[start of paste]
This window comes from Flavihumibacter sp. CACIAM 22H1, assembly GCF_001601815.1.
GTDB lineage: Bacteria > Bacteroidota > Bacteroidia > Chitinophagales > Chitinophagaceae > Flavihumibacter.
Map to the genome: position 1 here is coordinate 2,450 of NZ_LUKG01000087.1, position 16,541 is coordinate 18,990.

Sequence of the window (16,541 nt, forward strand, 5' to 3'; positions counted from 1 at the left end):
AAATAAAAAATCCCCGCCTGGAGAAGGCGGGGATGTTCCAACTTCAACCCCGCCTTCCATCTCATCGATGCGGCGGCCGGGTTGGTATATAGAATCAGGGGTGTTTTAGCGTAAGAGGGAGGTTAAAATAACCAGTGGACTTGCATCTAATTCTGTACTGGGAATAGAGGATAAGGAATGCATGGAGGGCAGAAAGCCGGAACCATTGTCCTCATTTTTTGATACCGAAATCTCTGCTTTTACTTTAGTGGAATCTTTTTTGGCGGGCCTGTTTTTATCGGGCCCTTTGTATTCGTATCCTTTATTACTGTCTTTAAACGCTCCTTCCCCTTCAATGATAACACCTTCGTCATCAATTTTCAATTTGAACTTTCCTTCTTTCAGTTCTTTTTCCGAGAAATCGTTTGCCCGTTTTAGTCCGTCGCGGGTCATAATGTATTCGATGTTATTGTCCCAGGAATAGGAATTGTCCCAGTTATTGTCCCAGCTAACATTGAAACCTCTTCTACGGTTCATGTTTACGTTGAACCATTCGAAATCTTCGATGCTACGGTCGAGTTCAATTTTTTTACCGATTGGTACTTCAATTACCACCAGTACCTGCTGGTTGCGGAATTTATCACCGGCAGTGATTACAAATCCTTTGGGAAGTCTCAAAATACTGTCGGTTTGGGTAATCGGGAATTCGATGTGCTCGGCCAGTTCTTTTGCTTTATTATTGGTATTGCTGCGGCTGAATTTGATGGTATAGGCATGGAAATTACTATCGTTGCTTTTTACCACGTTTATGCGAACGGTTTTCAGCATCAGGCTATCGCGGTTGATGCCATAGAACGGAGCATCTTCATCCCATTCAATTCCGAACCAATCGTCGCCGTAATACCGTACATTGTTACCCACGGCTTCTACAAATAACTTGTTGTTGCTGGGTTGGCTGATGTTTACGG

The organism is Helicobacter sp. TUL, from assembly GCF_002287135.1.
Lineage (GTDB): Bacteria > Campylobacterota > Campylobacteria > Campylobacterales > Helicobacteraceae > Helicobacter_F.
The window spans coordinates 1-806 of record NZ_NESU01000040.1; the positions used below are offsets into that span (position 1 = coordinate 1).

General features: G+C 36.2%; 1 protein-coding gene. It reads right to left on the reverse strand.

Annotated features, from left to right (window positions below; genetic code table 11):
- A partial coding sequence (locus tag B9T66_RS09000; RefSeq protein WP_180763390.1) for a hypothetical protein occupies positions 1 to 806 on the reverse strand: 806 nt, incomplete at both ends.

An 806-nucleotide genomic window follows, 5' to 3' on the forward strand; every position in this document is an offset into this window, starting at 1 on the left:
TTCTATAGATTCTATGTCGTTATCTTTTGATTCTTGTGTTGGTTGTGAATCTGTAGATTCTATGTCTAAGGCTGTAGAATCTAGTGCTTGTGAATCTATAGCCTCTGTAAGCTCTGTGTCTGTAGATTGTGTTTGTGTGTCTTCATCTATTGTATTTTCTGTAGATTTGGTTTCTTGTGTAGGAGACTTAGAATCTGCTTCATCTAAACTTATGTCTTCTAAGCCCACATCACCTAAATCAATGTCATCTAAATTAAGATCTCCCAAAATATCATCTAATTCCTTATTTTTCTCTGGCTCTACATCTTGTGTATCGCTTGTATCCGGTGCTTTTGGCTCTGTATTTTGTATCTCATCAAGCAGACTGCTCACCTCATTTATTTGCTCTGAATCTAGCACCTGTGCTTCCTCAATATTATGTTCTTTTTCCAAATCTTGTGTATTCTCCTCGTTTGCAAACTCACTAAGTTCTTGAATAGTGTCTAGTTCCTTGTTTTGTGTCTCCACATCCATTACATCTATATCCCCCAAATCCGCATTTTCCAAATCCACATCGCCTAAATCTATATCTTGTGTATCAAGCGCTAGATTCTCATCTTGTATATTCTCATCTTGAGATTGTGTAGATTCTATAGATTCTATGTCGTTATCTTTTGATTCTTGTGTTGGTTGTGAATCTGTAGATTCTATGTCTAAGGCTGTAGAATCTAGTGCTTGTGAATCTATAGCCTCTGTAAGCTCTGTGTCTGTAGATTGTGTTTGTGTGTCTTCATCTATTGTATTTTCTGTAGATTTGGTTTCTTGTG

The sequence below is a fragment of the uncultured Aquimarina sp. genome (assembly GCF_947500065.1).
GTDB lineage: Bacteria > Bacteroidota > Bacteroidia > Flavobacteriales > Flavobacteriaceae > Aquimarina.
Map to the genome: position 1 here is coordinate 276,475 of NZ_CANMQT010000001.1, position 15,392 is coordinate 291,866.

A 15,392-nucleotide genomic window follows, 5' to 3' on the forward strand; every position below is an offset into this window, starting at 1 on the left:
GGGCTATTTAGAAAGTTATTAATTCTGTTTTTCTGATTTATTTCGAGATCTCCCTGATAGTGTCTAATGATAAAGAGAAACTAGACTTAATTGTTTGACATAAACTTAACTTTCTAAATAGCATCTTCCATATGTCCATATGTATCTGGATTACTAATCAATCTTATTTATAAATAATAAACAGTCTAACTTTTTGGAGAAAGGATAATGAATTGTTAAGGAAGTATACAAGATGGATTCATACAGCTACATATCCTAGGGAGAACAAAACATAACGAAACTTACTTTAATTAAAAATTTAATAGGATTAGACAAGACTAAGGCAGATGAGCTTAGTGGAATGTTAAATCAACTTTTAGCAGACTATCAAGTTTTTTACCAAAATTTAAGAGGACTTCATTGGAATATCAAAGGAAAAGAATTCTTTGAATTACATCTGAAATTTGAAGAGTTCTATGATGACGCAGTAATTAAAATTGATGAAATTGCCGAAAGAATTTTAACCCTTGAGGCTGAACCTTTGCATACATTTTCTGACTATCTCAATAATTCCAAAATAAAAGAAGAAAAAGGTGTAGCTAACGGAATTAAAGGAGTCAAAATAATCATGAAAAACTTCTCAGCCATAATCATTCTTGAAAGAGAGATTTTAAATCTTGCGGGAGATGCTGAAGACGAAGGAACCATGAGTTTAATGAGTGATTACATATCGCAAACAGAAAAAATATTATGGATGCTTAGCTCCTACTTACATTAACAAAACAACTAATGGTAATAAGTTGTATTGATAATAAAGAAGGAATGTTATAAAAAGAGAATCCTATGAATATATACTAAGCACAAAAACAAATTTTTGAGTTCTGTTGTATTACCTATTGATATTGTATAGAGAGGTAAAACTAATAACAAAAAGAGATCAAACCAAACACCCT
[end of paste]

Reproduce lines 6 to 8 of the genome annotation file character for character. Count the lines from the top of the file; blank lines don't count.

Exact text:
The organism is Helicobacter sp. TUL, from assembly GCF_002287135.1.
Lineage (GTDB): Bacteria > Campylobacterota > Campylobacteria > Campylobacterales > Helicobacteraceae > Helicobacter_F.
The window spans coordinates 1-806 of record NZ_NESU01000040.1; the positions used below are offsets into that span (position 1 = coordinate 1).